Photographer and (now) Director Ed McCulloch sent me his new reel website: which I thought looked amazing, so I asked him about the process:

What was the impetus for getting into directing and creating your reel?
Over the last couple of years I’ve seen the needs of agency creatives change. I did not want to be left behind. Last year I was shooting a campaign with Cramer-Krasselt in Austin Texas. On set the creative director for the agency told me that if I had a reel I would’ve been directing the tv spot as well. That’s when I started seriously thinking about film and director’s reel.

How do you go about creating a reel from scratch? Walk us through the process.
It was definitely a lot of work. I knew from the beginning that I wanted to create a reel that was on the same quality level as my photography. I knew it would take time. The learning curve would be steep and keep my head spinning for months.

The hardest decision I had to make was deciding between creating a director’s reel or a director of photography (DP) reel. Did I want to direct or did I want to shoot? Being a photographer my natural instinct was to become a DP. DP’s are responsible for everything composition, camera movements and lighting. They collaborate with the director to make sure his vision comes to life. The more I thought about it, the more I realized that in my photography my biggest enjoyment came from directing the photo shoots; choosing locations, talent, wardrobe and getting the right performances out of the talent which all culminate in the final product. For me photography was always more about the story and the creative aspects, not the technical side.

After that decision was made I started brainstorming ideas and writing the scripts for the spots. That was one of the most important things: the creation of the concepts and the stories I would be telling. I chose brands that people would recognize but not brands so huge that everyone knows exactly what agency or what director shoots them. I do however have a Nike spot on my reel. The decision to use Nike as a brand was made because I was shooting an NBA player who is really sponsored by Nike.

While writing the scripts I searched for specialized crew members that were willing to help me build the reel. I did use some of my photography crew like assistants and stylists but in the end film is so much more collaborative and involved than photography so I knew I would need crew members that were also experienced in film. I definitely encountered plenty of no’s but kept pushing forward. In the end I found a great group of people willing to help me build the reel. We had anywhere from 15-25 crew members on set for each shoot.

After I had scripts and crew I set dates for the first couple of shoots then started producing them. I scouted locations, applied for permits, gathered insurance certificates, scheduled casting calls, chose wardrobe with my stylist, made compositional and lighting decisions with my DP, put together call sheets and shoot schedules etc. That was extremely time consuming and exhausting.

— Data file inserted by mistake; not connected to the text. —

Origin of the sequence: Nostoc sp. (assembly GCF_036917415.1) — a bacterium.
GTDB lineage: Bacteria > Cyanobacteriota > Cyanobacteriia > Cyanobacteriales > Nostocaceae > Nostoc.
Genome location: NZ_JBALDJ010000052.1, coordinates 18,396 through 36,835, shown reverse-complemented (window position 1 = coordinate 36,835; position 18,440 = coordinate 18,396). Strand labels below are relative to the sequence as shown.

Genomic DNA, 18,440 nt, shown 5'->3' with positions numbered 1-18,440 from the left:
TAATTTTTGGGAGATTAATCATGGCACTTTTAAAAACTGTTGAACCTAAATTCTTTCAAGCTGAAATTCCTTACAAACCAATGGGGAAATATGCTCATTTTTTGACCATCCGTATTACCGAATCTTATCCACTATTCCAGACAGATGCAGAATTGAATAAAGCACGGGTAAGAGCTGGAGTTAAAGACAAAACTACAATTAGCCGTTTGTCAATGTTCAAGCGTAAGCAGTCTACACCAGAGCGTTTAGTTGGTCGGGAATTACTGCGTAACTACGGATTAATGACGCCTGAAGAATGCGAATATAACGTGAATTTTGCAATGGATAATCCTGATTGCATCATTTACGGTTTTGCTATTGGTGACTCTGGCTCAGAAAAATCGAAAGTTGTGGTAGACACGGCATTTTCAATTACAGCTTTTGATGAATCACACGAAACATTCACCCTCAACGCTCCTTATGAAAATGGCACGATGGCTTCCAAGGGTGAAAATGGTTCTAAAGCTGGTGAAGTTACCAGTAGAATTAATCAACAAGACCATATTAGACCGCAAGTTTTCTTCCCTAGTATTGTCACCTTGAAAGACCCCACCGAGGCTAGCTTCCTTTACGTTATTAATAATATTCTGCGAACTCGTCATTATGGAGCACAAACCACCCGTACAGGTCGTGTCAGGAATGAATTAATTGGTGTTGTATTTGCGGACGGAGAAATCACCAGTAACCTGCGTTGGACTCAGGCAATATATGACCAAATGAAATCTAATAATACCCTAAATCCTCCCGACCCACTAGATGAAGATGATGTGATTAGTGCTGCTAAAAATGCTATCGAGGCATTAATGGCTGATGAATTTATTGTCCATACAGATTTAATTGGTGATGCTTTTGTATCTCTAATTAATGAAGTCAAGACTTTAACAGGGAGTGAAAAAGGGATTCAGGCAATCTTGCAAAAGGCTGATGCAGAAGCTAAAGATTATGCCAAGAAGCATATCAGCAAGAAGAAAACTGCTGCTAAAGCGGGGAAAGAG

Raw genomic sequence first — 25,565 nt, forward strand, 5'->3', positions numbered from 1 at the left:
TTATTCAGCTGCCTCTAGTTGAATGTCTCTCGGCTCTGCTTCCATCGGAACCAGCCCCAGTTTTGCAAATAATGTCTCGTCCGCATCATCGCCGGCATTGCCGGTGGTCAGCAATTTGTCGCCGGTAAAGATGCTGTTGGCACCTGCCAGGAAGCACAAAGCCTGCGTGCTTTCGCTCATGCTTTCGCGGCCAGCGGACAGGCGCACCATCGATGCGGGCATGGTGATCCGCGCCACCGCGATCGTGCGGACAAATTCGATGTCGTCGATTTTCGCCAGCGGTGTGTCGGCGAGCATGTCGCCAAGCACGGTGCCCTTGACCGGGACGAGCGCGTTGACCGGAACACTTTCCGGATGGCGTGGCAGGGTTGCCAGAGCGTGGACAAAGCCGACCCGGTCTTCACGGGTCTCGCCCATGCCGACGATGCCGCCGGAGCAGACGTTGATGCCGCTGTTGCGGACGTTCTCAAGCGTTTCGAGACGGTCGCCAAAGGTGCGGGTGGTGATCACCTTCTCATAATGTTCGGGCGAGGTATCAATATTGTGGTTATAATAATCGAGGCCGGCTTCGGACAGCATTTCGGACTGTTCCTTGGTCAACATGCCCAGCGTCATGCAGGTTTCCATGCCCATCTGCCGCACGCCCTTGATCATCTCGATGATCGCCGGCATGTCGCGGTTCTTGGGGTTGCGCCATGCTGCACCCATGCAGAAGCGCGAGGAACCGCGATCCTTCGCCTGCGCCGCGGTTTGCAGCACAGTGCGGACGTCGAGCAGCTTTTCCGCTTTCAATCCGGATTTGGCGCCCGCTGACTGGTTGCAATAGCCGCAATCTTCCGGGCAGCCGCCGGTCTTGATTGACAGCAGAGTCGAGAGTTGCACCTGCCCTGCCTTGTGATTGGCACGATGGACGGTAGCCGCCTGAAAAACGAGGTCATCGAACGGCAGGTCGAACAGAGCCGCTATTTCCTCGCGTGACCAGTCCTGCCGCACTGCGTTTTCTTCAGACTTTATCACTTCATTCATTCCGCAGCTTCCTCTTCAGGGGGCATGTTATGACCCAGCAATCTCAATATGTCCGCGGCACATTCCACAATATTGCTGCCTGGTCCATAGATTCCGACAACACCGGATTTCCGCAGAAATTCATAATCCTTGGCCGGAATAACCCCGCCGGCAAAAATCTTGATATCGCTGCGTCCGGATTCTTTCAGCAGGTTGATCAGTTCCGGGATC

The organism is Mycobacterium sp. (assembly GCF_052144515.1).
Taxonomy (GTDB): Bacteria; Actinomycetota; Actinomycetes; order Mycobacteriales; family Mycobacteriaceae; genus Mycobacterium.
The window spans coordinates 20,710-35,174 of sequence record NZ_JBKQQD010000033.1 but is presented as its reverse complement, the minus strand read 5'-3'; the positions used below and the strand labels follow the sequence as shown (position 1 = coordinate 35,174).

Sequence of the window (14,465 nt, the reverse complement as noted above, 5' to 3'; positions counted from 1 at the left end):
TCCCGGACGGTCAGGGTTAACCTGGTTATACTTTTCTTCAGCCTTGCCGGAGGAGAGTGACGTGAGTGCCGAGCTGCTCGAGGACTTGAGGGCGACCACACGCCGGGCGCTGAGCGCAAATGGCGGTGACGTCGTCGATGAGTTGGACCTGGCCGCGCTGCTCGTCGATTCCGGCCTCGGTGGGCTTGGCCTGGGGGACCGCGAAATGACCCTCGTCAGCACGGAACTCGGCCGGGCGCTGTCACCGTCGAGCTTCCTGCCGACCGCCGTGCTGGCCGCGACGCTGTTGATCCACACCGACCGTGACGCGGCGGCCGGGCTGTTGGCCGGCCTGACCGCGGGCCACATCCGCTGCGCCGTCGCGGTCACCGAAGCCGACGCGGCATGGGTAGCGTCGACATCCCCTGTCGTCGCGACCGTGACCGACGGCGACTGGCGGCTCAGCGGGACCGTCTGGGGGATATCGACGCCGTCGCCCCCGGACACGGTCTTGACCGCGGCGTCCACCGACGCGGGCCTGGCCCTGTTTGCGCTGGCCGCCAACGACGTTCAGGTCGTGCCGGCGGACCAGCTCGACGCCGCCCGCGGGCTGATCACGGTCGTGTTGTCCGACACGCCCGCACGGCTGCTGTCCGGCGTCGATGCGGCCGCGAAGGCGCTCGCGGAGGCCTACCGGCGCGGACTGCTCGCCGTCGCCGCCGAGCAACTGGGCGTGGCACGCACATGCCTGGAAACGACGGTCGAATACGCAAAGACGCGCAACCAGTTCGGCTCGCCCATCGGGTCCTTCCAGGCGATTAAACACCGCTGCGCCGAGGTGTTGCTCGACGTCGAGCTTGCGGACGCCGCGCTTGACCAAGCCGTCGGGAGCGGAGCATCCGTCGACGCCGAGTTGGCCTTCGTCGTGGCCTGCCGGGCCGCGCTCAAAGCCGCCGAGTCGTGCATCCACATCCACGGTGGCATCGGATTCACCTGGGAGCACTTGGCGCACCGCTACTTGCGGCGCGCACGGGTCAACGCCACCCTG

Next was shooting and directing the talent and overall look and feel of each piece. Shoot days were definitely the most fun. Collaborating with actors was a learning process, it’s much different than working with talent in photography. Learning the way actors think and the language they use to communicate takes time to understand. The whole process of collaborating with them was incredibly fulfilling.

After shooting came editing. I could not for the life of me find a good editor willing to help, so my DP and I had to learn it. Editing is an art form in and of itself. Editors have a unique talent for problem solving and story telling. It was incredibly difficult to learn. It takes a completely different creative thought process, it was challenging. We edited all of our pieces on Final Cut Pro 7.

Sound design was another challenge. Collecting high quality sound and laying it in the right places at the right times of the commercial is an art form. I enlisted the help of a sound designer for this part.

Put all of that together and you have a :30 or :60 second spot. Everything currently on my reel was shot this year between February and November.

What are your thoughts on taking your vision from print/digital and applying it to motion?
Yeah that was definitely an important part of the process. Having your own unique style of directing is just as important as it is in photography. I think it’s extremely important to stay consistent throughout your photography portfolio and motion reel but there are so many more variables in film to consider. This one thing caused an immense amount of stress for me. I knew how to create photographs, how do get the look and feel that I needed, how to tell a story with one frame. Initially film blew my mind in this aspect because instead of one frame I now had many many frames to tell my stories. There are so many different processes in producing and directing a commercial that it was initially a challenge to make sure ALL decisions were being made with my vision in mind.

What’s the next step, working with a production company? That seems a bit different than the photography business, so tell us how that works?
After the reel was created the next step was contacting production companies. These companies represent directors. They are the middlemen between the director and the ad agency. They take care of all the estimating much like a photographers agent would do. What differentiates them from photographers agent is they actually produce the commercials which is where their money is made. A director is assigned an executive producer within the company to work with. Production companies are represented by reps that are positioned by territory; east coast, mid west and west coast. These reps travel to ad agencies within their territories and funnel projects to the production companies they represent. Most reps represent multiple production companies, editorial (editors), music and visual effects companies.

I researched these companies and contacted the executive producers to set up the meetings. The process took about six months, they are incredibly hard to get a hold of. I was told they receive thousands of email requests each month. I’ve recently returned from LA where I met with some great production companies. I will be up and running with one of them in January.